So the initial stage is done and you need to get down to the critical stage of ensuring that your listing effectively captures the attention of prospective clients and drives more traffic to your website with the ultimate goal of making conversions.

If you are constantly on the move, it is best that you download the Google My Business App so that you can easily respond to reviews, upload pictures and make any necessary changes on the go, or if you like to dedicate a particular amount of time each day to optimize your listing, then the desktop may be fine.

Encourage Reviews

A great majority of people are convinced about how good a business is based on reviews from other users of the service or product. Google knows this and that is why there is a review section on the listing. Try to encourage as many people as you can to leave reviews about your business. These need to be genuine reviews because you can be penalized for having fake reviews, but naturally, you will want to have positive reviews so make sure your business is making people happy and you will have the positive reviews you want.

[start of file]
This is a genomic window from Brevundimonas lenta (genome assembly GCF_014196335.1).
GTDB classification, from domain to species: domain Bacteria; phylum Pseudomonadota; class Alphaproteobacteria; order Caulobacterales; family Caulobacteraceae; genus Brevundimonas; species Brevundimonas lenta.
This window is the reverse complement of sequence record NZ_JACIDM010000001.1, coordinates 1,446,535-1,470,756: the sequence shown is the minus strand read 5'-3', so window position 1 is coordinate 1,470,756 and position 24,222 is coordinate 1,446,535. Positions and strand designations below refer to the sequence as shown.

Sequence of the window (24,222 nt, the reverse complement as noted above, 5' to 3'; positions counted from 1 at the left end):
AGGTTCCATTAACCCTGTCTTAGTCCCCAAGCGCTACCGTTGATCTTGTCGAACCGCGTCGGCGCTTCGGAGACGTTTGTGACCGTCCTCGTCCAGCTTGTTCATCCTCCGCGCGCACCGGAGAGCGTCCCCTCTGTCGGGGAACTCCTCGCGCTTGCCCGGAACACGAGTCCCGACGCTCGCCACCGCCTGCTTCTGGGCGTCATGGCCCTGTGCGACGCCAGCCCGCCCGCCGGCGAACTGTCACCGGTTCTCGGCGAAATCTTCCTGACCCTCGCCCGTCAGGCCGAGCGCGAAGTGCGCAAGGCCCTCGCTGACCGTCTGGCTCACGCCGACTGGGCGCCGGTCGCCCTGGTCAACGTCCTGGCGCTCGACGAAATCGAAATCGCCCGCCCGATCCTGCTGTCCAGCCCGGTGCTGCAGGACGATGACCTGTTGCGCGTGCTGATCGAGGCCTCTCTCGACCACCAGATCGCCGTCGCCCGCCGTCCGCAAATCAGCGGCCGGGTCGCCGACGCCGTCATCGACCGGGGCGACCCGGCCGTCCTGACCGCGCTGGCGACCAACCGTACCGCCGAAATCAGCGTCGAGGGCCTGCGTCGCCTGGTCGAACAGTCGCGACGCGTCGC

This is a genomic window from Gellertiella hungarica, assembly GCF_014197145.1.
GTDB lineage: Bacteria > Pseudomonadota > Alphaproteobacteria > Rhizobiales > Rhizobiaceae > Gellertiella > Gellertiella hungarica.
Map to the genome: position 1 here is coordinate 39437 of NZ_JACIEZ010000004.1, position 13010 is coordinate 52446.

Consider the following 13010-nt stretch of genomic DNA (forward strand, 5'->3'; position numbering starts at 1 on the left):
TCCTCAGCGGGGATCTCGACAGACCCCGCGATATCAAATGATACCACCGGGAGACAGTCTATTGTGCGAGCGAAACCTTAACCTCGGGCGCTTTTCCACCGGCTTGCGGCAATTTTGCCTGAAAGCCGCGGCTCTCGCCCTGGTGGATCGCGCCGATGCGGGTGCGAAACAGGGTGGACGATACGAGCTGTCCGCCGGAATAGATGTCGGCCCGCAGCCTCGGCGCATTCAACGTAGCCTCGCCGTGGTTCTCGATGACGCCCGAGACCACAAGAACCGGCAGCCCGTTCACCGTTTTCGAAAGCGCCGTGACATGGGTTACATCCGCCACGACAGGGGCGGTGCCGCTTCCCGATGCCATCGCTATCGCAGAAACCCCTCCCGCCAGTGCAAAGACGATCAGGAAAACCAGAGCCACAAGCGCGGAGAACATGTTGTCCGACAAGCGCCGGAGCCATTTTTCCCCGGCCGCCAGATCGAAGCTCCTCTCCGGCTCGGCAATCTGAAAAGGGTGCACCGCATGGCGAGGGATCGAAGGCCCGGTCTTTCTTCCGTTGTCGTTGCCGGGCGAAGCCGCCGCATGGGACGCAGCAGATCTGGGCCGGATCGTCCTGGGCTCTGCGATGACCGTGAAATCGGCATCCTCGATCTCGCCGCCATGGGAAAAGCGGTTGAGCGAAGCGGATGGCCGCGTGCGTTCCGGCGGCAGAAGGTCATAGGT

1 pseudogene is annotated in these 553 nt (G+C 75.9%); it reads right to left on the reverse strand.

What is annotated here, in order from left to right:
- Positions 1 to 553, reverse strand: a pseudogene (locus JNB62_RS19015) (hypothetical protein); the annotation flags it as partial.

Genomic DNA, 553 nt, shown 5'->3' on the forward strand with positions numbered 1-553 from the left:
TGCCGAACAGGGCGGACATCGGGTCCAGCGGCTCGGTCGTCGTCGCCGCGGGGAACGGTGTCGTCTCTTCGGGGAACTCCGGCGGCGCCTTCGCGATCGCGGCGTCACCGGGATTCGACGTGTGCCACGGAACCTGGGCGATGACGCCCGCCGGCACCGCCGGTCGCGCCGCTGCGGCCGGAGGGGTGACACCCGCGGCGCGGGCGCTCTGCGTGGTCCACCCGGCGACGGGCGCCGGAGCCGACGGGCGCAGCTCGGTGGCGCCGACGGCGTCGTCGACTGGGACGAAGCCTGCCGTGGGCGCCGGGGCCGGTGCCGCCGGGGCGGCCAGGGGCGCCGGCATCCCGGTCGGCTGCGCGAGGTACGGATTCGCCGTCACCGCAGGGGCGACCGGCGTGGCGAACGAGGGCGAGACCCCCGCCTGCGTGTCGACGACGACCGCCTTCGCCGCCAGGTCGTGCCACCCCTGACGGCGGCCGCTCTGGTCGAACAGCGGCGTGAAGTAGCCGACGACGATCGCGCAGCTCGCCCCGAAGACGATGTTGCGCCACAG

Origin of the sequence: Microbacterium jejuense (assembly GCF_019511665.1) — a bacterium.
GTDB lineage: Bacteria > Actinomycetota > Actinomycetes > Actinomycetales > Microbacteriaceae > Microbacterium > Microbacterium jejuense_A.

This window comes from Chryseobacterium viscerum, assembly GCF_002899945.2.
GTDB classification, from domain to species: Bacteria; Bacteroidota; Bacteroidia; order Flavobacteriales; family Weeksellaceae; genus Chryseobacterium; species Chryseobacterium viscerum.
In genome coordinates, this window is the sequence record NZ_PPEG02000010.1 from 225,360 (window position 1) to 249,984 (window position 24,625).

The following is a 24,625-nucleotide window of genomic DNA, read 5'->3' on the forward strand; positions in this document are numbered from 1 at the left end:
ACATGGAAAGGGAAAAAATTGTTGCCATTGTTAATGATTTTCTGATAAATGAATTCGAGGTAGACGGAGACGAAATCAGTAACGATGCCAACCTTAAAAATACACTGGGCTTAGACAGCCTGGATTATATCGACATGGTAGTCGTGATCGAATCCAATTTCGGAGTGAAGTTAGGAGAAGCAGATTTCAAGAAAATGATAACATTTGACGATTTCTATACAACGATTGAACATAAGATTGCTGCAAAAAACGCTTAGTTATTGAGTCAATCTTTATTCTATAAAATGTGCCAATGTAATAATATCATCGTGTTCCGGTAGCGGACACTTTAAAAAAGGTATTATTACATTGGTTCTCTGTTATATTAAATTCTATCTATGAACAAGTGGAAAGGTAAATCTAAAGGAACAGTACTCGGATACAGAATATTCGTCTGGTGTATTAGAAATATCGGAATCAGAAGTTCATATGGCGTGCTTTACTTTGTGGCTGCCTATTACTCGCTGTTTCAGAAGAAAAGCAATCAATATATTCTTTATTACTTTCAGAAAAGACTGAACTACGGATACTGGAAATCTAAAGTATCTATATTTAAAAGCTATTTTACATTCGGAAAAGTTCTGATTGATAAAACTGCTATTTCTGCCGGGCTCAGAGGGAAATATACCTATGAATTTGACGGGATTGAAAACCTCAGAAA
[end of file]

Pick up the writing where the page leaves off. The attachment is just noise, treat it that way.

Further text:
It is not a one-way street though, you need to be actively involved in the interaction. If someone leaves a review, be sure to respond, it could be saying 'thank you' or if the review is negative, you may want to address that too without getting defensive. If the fault is yours then own up and provide a solution that shows you care about your clients and want them to be happy.